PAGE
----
Saturday, August 27, 2005

Quality-Based Bidding: One Man's Poison...

CNET reports that AdWords advertisers are feeling the burn from the new "minimum bid" system, while AdSense customers are seeing higher revenues. This is in line with what I've been hearing over the last week and a half. One audience member at my BAR Camp talk said his AdSense revenue had tripled in the prior few days.

If you're adding new keywords to your AdWords campaign, I recommend starting out with a higher max CPC than you'd normally use. If you bid really low (as you might have been wont to do under the old system), and that bid proves to be well below what most others are bidding, your ad will display in a low position, resulting in poor CTR, resulting in the keyword's getting disabled, and as a result you'll be asked to pay a higher minimum CPC to reactivate it. That is, if your ad even gets a chance to show -- I've already heard tell of keywords that were just added getting disabled immediately, with Google setting min CPC to reactivate at way above the original max CPC the advertiser had chosen. On the other hand, if you bid too high to start with, you can always adjust downward later. Keep an eye on things. We're all going to have to baby our accounts for this first while.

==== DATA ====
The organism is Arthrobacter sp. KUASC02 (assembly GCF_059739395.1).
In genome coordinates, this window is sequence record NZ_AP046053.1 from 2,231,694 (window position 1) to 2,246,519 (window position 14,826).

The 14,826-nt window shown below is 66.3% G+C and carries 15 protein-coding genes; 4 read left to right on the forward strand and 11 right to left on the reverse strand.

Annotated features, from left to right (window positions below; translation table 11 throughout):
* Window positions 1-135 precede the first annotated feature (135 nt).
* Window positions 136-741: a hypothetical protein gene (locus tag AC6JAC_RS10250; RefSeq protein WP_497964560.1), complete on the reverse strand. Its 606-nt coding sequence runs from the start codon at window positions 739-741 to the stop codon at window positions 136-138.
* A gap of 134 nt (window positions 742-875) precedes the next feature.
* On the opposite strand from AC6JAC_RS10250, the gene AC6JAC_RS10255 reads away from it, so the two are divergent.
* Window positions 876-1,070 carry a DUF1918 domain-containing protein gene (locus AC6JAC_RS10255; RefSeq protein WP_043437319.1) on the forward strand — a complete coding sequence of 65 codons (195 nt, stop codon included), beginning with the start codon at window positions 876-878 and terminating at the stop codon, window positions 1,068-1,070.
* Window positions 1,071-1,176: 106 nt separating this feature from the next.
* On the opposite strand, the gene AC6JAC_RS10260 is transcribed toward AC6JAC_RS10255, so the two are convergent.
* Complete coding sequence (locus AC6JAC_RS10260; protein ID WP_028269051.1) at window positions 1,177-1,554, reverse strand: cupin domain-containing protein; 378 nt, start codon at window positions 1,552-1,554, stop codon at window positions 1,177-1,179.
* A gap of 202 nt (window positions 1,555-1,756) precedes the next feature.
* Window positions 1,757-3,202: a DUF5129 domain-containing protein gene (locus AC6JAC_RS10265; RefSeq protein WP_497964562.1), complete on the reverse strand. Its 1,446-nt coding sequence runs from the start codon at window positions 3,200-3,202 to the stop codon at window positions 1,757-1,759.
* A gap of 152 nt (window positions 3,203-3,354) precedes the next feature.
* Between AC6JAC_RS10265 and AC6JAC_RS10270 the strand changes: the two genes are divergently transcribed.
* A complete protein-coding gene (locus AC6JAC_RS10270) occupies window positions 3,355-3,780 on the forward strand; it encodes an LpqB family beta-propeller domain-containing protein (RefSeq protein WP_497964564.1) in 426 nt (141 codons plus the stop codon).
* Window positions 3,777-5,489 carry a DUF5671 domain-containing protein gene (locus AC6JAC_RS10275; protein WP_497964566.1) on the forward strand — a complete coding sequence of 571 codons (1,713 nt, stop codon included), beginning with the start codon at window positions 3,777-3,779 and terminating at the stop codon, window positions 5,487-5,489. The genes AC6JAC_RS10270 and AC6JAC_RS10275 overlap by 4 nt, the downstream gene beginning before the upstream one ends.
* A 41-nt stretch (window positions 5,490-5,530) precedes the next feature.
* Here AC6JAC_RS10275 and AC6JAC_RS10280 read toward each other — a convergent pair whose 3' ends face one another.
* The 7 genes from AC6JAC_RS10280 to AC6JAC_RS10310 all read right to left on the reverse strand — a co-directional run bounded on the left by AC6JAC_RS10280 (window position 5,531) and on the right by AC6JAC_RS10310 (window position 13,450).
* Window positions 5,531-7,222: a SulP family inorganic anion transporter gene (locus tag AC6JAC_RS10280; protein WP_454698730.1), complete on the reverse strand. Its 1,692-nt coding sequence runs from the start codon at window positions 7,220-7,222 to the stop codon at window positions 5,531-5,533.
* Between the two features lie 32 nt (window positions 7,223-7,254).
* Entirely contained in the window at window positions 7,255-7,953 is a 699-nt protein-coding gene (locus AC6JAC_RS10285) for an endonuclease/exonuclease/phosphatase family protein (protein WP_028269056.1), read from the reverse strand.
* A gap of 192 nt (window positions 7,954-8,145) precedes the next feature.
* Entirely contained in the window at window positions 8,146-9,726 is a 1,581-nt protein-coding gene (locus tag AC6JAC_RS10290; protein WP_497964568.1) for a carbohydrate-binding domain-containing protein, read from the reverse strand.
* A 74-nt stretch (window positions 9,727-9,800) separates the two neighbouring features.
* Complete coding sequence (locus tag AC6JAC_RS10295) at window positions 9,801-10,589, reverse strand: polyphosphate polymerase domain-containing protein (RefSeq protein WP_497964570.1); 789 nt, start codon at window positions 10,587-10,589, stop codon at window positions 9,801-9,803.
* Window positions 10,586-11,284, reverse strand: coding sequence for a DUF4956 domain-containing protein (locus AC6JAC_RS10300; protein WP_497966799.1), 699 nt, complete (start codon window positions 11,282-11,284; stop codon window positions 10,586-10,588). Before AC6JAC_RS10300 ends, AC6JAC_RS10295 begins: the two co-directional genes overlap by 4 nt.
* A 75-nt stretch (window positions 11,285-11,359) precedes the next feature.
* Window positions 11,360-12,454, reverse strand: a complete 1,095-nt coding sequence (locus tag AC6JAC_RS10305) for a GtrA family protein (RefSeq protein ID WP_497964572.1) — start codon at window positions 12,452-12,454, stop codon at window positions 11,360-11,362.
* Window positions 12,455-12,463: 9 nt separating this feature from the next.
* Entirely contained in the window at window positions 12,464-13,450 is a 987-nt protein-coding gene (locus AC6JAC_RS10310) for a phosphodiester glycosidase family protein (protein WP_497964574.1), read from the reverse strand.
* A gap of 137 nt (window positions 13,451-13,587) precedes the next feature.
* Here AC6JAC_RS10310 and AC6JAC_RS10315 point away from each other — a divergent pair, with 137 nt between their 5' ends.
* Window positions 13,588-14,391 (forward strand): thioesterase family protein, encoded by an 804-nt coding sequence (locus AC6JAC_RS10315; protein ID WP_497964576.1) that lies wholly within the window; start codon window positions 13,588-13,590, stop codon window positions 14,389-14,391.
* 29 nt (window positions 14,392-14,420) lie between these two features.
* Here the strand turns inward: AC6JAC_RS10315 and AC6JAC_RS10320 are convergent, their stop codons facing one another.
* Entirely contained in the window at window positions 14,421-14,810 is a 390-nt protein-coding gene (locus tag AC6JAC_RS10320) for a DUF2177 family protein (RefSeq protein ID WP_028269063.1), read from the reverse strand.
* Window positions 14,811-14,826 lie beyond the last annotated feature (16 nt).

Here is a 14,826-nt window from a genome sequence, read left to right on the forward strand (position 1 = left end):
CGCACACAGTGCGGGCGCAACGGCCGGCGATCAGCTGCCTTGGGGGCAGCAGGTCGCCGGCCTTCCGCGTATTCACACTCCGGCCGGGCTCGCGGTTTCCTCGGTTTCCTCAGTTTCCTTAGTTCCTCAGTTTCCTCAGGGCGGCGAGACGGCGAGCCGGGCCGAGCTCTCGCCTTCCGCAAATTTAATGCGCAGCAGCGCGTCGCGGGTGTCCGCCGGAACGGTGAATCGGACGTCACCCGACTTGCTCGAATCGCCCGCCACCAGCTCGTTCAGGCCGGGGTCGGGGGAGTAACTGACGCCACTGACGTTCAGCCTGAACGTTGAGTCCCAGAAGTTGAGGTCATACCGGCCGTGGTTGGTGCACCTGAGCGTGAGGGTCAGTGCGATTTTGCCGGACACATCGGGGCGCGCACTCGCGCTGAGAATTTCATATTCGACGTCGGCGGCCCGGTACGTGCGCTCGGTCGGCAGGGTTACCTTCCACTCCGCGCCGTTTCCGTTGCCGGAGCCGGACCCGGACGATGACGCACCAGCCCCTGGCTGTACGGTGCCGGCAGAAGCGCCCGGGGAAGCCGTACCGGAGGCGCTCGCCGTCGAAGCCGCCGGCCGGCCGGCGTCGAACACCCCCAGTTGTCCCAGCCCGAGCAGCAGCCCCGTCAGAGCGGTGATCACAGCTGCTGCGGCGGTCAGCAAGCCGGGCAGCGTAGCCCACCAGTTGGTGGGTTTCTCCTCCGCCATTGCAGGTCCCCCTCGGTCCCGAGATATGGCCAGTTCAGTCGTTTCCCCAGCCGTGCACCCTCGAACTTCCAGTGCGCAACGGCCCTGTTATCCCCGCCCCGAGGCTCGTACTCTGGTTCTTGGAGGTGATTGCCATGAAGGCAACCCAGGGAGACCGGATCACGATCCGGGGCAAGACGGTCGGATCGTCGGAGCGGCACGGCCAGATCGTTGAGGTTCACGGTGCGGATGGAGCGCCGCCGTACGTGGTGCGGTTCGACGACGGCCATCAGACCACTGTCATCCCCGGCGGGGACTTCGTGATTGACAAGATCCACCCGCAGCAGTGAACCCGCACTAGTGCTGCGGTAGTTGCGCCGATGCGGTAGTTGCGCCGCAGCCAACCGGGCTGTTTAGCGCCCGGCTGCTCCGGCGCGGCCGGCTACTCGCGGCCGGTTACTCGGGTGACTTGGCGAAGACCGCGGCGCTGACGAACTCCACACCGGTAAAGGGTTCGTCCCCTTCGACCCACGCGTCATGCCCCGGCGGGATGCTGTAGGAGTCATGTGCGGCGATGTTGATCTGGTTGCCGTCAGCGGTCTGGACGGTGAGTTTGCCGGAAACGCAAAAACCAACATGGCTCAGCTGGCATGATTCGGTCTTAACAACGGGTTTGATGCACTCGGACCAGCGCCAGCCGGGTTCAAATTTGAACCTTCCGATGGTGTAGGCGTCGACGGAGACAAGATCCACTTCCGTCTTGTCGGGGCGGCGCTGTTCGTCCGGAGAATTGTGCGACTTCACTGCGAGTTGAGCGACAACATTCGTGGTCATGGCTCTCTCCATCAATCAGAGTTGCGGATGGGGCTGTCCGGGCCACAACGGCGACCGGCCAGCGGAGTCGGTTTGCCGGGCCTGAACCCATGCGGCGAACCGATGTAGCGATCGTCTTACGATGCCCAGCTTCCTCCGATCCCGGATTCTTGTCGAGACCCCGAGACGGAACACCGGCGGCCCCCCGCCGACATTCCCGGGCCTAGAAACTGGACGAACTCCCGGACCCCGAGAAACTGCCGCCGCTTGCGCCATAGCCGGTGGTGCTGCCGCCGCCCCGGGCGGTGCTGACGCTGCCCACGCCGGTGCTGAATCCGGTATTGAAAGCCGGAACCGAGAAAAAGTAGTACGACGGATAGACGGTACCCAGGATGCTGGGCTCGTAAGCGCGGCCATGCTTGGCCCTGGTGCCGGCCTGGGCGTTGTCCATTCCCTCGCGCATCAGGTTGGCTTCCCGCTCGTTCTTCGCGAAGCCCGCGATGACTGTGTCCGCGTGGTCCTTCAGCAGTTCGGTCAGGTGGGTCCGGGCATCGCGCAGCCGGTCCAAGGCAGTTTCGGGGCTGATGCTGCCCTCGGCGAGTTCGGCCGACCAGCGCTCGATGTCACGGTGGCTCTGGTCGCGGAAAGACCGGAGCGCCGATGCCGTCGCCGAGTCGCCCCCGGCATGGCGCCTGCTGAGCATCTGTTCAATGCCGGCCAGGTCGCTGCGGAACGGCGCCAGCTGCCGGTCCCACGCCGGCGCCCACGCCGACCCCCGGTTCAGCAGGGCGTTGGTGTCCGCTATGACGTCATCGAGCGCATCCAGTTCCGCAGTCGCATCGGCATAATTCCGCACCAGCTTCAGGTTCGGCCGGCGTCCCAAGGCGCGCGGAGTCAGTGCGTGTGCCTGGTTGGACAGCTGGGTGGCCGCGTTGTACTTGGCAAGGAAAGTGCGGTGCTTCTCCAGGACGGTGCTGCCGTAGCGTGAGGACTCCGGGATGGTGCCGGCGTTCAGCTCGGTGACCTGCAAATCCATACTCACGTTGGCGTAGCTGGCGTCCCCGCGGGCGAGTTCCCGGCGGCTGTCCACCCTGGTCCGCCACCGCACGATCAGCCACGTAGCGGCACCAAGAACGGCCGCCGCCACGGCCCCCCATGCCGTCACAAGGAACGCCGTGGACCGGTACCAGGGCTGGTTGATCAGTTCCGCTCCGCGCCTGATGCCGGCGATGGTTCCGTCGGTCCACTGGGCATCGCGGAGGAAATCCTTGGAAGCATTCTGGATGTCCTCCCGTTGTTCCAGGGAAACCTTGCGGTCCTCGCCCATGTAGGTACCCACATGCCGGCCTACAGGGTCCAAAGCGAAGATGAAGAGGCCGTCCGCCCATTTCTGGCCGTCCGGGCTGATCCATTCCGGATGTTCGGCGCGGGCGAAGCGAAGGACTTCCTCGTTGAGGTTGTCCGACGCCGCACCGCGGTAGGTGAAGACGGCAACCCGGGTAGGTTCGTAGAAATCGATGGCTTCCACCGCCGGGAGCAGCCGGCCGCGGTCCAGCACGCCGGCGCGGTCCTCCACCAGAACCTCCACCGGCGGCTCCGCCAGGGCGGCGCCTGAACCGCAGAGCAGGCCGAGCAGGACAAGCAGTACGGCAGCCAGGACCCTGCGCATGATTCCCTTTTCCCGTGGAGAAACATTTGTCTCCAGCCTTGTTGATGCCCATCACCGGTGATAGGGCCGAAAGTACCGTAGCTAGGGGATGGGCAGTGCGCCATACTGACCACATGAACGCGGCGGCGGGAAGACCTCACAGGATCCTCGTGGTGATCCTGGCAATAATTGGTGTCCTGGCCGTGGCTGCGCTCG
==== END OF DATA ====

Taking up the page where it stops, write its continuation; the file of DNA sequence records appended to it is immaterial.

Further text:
You should also be thinking about what keywords you're really attached to: you might allow some keywords that are of lesser importance to you (i.e. not worth it to you to pay the minimum bid) to get deactivated, and reallocate that money to your core group of keywords. Figure out which keywords have been most successful for you, which are core to your branding, and conversely, which have been poor investments. Do you have keywords that are getting high CTRs but don't convert well after the user reaches your site? Consider getting rid of 'em. The Long Tail is sooo five minutes ago. Take a long, hard look at that keyword list and think about thinning the herd.